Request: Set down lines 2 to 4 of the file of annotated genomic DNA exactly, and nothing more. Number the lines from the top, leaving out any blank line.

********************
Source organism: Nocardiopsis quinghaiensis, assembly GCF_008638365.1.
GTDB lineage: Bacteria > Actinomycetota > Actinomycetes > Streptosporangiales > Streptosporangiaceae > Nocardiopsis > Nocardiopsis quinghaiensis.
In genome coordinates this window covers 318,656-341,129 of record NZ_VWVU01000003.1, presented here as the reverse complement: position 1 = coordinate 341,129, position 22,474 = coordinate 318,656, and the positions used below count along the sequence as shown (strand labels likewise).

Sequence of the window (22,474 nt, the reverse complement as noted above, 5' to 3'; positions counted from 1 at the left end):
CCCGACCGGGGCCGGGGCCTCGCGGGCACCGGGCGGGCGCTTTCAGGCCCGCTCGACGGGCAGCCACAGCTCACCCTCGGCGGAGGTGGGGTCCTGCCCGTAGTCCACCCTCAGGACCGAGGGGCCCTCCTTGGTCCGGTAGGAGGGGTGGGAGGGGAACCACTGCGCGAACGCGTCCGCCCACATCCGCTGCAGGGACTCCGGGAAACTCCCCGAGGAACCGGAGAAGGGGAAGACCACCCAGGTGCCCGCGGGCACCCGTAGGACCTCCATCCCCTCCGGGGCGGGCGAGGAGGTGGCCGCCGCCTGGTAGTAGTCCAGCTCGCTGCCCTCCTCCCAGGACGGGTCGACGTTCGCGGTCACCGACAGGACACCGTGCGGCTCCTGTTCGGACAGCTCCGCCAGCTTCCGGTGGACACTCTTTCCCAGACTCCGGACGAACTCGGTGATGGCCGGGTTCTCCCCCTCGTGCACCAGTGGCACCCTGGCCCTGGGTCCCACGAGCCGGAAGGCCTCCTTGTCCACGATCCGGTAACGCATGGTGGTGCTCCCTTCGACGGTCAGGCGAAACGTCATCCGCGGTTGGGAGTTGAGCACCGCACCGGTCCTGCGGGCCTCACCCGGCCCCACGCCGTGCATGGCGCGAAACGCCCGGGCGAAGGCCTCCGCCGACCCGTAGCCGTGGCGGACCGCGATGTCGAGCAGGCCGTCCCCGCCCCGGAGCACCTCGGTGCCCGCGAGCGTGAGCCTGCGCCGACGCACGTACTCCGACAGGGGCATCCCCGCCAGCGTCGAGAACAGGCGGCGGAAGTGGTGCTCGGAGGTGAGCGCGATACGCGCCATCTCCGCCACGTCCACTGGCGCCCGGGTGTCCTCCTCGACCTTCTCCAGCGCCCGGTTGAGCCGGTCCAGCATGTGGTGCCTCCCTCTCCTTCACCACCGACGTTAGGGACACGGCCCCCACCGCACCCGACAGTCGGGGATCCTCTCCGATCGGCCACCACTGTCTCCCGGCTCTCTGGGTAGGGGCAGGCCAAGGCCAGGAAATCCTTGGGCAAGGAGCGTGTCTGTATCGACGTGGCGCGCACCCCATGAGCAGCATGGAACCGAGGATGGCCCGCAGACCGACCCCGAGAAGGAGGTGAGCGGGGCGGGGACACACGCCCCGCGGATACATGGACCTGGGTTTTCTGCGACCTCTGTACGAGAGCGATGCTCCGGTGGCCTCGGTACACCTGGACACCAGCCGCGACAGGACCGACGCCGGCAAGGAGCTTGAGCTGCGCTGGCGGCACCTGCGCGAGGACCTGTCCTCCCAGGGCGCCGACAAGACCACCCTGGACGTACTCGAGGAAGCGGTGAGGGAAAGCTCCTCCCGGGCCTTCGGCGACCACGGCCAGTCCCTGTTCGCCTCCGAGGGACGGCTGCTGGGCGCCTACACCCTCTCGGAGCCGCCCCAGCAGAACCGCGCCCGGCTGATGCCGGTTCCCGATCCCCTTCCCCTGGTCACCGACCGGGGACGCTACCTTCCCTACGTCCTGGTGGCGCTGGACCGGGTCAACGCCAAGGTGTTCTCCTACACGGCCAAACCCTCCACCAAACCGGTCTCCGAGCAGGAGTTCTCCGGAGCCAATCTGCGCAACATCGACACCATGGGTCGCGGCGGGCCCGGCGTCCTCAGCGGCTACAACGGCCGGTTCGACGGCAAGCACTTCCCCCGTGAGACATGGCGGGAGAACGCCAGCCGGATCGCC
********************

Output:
GTDB lineage: Bacteria > Actinomycetota > Actinomycetes > Streptosporangiales > Streptosporangiaceae > Nocardiopsis > Nocardiopsis quinghaiensis.
In genome coordinates this window covers 318,656-341,129 of record NZ_VWVU01000003.1, presented here as the reverse complement: position 1 = coordinate 341,129, position 22,474 = coordinate 318,656, and the positions used below count along the sequence as shown (strand labels likewise).

Sequence of the window (22,474 nt, the reverse complement as noted above, 5' to 3'; positions counted from 1 at the left end):